How to negotiate your Magento 2 licence without pulling your hairs out! – Magento Commerce, Cloud, Open Source and K-Hosting

Are you considering upgrading, migrating or renewing your license for Magento 2 Commerce (AKA Enterprise Edition)?
Are you concerned that the Magento price will skyrocket?
Maybe you received a quote, which increased your licensing cost significantly?
Has your Magento Sales Rep told you the license cost is the same with or without their cloud hosting?
Are you concerned about the commitment to a three year contract with upfront payment?

You are not alone; these are valid concerns shared by many merchants.

Let’s start with an axiom, “Everything is negotiable”.

Please bear with me as I try to set the context to understand where Magento and retailers stand. If you don’t have time, jump straight here:

How to make sense of Magento and Adobe Commerce Strategy?


In the period between spinning-off from eBay in July 2015 and the acquisition by Adobe in June 2018, Magento was under the influence of their new owners, Private Equity groups Permira and Hillhouse Capital. Their primary objective was to increase Magento’s valuation. How? Obviously, by increasing revenue, but most importantly, by increasing the right type of revenue that attracts higher multiples. Cloud and SaaS companies demand high multiples, and they are also a more attractive acquisition target. That’s a key reason Magento hurried to assemble a few third parties and roll-out Magento Cloud Edition so that they could formulate a new “cloud” narrative and better fend off the momentum gained by Salesforce Commerce (formerly Demandware) and Shopify Plus. SaaS / Cloud businesses are 2.0-3.5 times more valuable than on-premise license software firms. At the time of the acquisition by Adobe, Magento had achieved a 10x revenue multiple (See Dries Buytaert’s thoughts about the acquisition).

Current state

Now that Magento is an Adobe company, it will have to align with Adobe’s “Experience Cloud” strategy – consider that Magento’s revenue currently represents approximately 1.5% of Adobe’s revenue. It is no secret that Adobe’s preferred delivery method for products is on its cloud (you can read more about how in 2.5 years, Adobe has transformed its business from a software license business into a SaaS business).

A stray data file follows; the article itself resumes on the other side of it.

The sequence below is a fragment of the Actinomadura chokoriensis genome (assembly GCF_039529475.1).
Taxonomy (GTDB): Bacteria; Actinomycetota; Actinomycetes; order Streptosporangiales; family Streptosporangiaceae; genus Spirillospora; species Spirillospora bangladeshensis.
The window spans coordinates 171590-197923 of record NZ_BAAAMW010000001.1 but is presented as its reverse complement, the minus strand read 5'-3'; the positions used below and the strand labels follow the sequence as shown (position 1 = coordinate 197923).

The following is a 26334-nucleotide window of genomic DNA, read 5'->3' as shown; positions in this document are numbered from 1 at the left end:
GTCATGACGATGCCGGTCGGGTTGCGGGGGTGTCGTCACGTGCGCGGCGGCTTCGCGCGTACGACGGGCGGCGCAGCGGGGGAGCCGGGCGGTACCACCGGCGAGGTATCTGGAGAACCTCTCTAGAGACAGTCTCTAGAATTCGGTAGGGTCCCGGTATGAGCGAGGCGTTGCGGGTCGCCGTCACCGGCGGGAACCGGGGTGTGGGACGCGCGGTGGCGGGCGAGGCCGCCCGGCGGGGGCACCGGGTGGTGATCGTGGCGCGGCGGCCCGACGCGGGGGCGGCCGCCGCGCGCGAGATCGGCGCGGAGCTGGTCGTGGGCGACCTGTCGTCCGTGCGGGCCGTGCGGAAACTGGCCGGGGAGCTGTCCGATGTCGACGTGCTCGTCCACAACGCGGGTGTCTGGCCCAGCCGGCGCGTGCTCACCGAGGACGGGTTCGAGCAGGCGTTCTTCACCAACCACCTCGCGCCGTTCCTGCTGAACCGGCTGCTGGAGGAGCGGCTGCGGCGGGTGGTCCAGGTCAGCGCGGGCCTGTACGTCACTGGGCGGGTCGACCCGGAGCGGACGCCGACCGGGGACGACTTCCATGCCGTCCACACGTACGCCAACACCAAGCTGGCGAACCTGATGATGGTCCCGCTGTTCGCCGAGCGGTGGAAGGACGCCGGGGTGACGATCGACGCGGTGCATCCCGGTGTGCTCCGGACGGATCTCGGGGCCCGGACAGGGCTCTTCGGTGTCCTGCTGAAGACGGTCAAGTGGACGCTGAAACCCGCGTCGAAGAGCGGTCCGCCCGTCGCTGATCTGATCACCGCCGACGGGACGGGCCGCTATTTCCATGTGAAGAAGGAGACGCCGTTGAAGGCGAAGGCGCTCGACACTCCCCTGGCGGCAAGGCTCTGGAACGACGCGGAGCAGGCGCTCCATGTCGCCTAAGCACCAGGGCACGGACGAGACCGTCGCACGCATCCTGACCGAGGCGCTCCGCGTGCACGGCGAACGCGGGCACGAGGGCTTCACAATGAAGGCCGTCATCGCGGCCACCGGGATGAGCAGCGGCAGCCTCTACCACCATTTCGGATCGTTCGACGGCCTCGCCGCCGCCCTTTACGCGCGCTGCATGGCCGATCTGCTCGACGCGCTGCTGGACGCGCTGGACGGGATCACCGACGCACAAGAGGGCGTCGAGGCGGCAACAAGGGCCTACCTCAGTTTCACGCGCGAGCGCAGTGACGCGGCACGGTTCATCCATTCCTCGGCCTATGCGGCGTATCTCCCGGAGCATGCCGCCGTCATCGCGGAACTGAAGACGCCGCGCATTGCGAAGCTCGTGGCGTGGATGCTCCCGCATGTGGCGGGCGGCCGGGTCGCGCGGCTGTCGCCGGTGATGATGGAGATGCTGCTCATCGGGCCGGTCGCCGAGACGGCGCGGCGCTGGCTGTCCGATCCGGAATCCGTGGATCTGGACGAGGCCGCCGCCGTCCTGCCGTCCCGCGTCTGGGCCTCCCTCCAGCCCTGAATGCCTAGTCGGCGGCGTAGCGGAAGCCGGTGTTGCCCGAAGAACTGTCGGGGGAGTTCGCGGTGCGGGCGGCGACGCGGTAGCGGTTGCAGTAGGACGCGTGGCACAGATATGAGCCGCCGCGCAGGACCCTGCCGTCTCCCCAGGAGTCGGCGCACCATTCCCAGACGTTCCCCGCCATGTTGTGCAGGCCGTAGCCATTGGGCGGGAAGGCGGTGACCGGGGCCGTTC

Adobe is one of the largest Amazon Web Services (AWS) clients, but in 2016, Adobe and Microsoft announced a strategic partnership, whereas Adobe will be using Azure for all Adobe cloud applications going forward. This partnership not only will help Microsoft catch up faster with AWS (in the distant future), but it sets the scene for one of the most significant tech acquisitions in history, considering that Adobe’s market cap is currently $136 billion, while Microsoft is close to 1 trillion, with $130 billion cash on hand (and that Microsoft CEO Satya Nadella and Adobe CEO Shantanu Narayen are old college buddies). Hence, why Magento subtly announced the support of Microsoft Azure during this year’s Magento Imagine.

Magento Open Source, Magento Commerce and Adobe Commerce Cloud

Adobe was swift to announce “Adobe Commerce Cloud” in March 2019, a bundle based on Magento Commerce Cloud, alongside Adobe Analytics Cloud, Adobe Marketing Cloud and Adobe Advertising Cloud. In that way, Adobe can provide an eCommerce solution to its enterprise clients, without meddling with the Magento SMB/SME market. Be under no illusion that it is just a matter of time and Adobe will try to find a way to make the bundle affordable to the SMBs/SMEs. Adobe’s Fortune 500 market is saturating; it will need a new market to create new revenue streams.

The license for Magento Commerce is available for On-Premise and Cloud. The cloud option is still running on the solution Magento cobbled together with – initially referred to as “Magento Enterprise Cloud Edition”.